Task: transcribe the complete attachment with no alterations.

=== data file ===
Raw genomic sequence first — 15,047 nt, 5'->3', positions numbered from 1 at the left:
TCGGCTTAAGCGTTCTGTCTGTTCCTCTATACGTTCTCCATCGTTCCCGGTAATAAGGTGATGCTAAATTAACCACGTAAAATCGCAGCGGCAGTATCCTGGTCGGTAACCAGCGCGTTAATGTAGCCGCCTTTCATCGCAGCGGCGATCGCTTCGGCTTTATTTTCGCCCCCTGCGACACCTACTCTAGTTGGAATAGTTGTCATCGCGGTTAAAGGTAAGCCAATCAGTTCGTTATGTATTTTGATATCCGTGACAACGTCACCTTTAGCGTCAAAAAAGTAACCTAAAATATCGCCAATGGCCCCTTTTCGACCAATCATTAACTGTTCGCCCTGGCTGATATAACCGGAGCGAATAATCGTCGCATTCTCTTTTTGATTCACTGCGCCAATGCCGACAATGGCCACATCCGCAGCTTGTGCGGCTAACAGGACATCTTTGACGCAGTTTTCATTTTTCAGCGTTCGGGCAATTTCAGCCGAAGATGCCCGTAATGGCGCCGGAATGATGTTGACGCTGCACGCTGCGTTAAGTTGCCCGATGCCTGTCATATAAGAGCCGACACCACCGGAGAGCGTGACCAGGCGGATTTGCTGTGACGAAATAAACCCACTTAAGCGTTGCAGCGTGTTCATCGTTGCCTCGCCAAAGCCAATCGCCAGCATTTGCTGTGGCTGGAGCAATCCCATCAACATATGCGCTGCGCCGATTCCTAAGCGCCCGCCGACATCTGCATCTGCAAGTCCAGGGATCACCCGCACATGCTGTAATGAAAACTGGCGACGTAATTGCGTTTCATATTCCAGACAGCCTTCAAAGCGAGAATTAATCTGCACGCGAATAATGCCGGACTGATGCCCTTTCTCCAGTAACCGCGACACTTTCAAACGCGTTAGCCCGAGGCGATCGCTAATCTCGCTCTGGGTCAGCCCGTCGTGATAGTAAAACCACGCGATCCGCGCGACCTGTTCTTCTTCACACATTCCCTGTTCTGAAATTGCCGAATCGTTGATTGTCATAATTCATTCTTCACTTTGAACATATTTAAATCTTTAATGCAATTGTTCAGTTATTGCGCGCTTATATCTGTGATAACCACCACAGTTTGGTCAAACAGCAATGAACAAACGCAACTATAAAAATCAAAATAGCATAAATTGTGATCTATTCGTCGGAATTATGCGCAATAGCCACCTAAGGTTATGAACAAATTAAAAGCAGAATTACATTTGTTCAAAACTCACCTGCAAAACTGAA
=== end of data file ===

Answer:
Raw genomic sequence first — 15,047 nt, 5'->3', positions numbered from 1 at the left:
TCGGCTTAAGCGTTCTGTCTGTTCCTCTATACGTTCTCCATCGTTCCCGGTAATAAGGTGATGCTAAATTAACCACGTAAAATCGCAGCGGCAGTATCCTGGTCGGTAACCAGCGCGTTAATGTAGCCGCCTTTCATCGCAGCGGCGATCGCTTCGGCTTTATTTTCGCCCCCTGCGACACCTACTCTAGTTGGAATAGTTGTCATCGCGGTTAAAGGTAAGCCAATCAGTTCGTTATGTATTTTGATATCCGTGACAACGTCACCTTTAGCGTCAAAAAAGTAACCTAAAATATCGCCAATGGCCCCTTTTCGACCAATCATTAACTGTTCGCCCTGGCTGATATAACCGGAGCGAATAATCGTCGCATTCTCTTTTTGATTCACTGCGCCAATGCCGACAATGGCCACATCCGCAGCTTGTGCGGCTAACAGGACATCTTTGACGCAGTTTTCATTTTTCAGCGTTCGGGCAATTTCAGCCGAAGATGCCCGTAATGGCGCCGGAATGATGTTGACGCTGCACGCTGCGTTAAGTTGCCCGATGCCTGTCATATAAGAGCCGACACCACCGGAGAGCGTGACCAGGCGGATTTGCTGTGACGAAATAAACCCACTTAAGCGTTGCAGCGTGTTCATCGTTGCCTCGCCAAAGCCAATCGCCAGCATTTGCTGTGGCTGGAGCAATCCCATCAACATATGCGCTGCGCCGATTCCTAAGCGCCCGCCGACATCTGCATCTGCAAGTCCAGGGATCACCCGCACATGCTGTAATGAAAACTGGCGACGTAATTGCGTTTCATATTCCAGACAGCCTTCAAAGCGAGAATTAATCTGCACGCGAATAATGCCGGACTGATGCCCTTTCTCCAGTAACCGCGACACTTTCAAACGCGTTAGCCCGAGGCGATCGCTAATCTCGCTCTGGGTCAGCCCGTCGTGATAGTAAAACCACGCGATCCGCGCGACCTGTTCTTCTTCACACATTCCCTGTTCTGAAATTGCCGAATCGTTGATTGTCATAATTCATTCTTCACTTTGAACATATTTAAATCTTTAATGCAATTGTTCAGTTATTGCGCGCTTATATCTGTGATAACCACCACAGTTTGGTCAAACAGCAATGAACAAACGCAACTATAAAAATCAAAATAGCATAAATTGTGATCTATTCGTCGGAATTATGCGCAATAGCCACCTAAGGTTATGAACAAATTAAAAGCAGAATTACATTTGTTCAAAACTCACCTGCAAAACTGAA